Jul 17 2011

The Sierra High Route – Panoramic Magic

Part of the reason it took me so long to get around to doing the Sierra High Route was a simple misunderstanding of what the trip was about. Mostly I did it because I knew it was a classic for a reason, but frankly, I couldn’t wrap my head around what it was.

They weren't all good, but "some of the turns were magnificent..."

They weren’t all good, but “some of the turns were magnificent…”

Indeed, to traverse the Sierra Nevada and feel its breadth and width and depth seems a magnificent undertaking. Having finally done it, I concur, it is indeed magnificent. Some of the turns were even magnificent, but that isn’t why you will appreciate this tour if you ever do it.

My perception that there wouldn’t be that many good turns to be had completely missed the mark for why you should do this tour. That’s not to say we didn’t experience some awesome turns along the way, but it wasn’t like doing laps on a powder day in the backcountry. Those were fleeting moments of downhill hedonism that simply added to the real reward of the Sierra High Route.

Just what is it that justifies lugging a turn compromising heavy pack for hours on end to cross the Sierra? Simply put, it is to immerse yourself in the grandeur of one of God’s finest creations, the Sierra Nevada.

Admittedly most of your time is spent skinning under a heavy load. But one only has to look up from the track and look around to be enthralled with the view of endless peaks stretching to the horizon in all directions. Every time we crossed a pass, a new canyon and new peaks would come in to view and overwhelm the senses.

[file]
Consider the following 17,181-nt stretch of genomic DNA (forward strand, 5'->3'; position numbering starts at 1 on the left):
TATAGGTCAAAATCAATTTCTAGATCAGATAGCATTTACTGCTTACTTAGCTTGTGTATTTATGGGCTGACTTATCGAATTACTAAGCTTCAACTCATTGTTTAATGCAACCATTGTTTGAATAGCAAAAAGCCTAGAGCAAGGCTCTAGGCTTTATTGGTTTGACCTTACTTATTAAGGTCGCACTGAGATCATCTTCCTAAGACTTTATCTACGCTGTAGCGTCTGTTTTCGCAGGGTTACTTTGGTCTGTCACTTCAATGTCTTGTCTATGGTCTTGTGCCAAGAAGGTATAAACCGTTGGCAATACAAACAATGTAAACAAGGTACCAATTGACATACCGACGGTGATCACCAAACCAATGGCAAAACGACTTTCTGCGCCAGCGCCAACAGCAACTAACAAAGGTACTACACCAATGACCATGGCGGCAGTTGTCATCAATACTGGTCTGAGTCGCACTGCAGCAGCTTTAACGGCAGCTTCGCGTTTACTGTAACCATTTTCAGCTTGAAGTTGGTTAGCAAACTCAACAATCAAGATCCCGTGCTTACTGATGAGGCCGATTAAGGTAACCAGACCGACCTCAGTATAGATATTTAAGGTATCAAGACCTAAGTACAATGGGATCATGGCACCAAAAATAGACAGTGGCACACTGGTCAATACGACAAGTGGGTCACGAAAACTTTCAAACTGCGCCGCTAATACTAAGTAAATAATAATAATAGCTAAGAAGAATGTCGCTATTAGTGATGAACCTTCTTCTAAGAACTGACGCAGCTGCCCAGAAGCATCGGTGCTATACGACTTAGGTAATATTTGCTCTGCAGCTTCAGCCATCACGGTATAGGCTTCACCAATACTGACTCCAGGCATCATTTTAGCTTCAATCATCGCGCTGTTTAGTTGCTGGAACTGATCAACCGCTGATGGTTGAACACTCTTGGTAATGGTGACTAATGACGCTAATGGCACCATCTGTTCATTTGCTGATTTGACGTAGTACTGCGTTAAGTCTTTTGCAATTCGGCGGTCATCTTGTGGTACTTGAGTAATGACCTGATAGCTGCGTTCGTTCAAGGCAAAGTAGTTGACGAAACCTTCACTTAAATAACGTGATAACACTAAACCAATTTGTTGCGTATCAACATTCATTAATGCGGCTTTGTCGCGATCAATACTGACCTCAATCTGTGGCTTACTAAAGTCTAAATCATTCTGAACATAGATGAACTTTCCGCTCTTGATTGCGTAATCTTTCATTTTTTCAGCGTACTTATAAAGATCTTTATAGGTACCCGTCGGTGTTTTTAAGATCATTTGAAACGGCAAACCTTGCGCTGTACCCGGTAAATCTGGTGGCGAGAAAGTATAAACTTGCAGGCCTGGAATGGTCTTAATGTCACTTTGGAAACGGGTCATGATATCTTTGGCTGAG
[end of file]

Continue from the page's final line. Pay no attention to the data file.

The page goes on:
The never ending views and the ability to travel quickly though them on skis are why you should do the Sierra High Route. To that end, let me present a few panoramas of the route, traveling from west to east along the classic route first defined by Dave Beck.

D2 (w-e): The view looking east (N to S) from Coppermine Pass. Just a short downhill cruise to Camp 2 and a well deserved rest.

A closer view. Move your mouse to pan left or right.

D3 (w-e): Looking S after skiing down from Triple Divide Pass. A short climb to go, then a sporty descent through breakable crust and then build another camp.

D4 (w-e): The stunning view to the backside of the East Side, from above the headwaters to the Kern River

D5 (w-e): A monster of a view looking W from the Tyndall Plateau.


I should add one more thing. Although these panoramic pictures may seem beautiful, they are only illusions. To truly experience these views you need to go yourself.

© 2011

Note: Panoramic magic made possible by Hugin.